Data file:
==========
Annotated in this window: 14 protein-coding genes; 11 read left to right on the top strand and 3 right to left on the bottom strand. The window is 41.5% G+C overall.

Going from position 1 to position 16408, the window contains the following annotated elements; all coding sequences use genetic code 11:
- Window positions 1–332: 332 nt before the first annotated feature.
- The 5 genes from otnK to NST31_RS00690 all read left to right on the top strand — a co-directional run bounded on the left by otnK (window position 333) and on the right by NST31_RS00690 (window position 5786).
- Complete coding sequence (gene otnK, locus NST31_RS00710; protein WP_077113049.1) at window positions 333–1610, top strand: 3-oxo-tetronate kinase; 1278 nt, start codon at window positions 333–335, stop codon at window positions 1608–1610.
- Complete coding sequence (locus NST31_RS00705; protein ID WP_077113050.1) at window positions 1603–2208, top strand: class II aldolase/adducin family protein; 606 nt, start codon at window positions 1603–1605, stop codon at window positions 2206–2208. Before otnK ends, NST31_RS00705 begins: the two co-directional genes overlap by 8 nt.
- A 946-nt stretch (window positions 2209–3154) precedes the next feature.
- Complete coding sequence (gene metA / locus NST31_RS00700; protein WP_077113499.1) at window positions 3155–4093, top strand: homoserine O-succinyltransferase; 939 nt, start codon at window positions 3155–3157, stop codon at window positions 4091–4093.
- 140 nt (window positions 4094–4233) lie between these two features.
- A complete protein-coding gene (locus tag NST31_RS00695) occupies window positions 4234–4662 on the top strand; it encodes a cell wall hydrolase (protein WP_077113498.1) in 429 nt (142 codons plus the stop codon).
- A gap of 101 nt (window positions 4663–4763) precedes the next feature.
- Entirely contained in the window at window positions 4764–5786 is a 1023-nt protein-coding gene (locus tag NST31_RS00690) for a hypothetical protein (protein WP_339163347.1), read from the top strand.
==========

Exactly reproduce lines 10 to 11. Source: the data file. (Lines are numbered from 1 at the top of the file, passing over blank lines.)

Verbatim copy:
- A complete protein-coding gene (locus tag NST31_RS00695) occupies window positions 4234–4662 on the top strand; it encodes a cell wall hydrolase (protein WP_077113498.1) in 429 nt (142 codons plus the stop codon).
- A gap of 101 nt (window positions 4663–4763) precedes the next feature.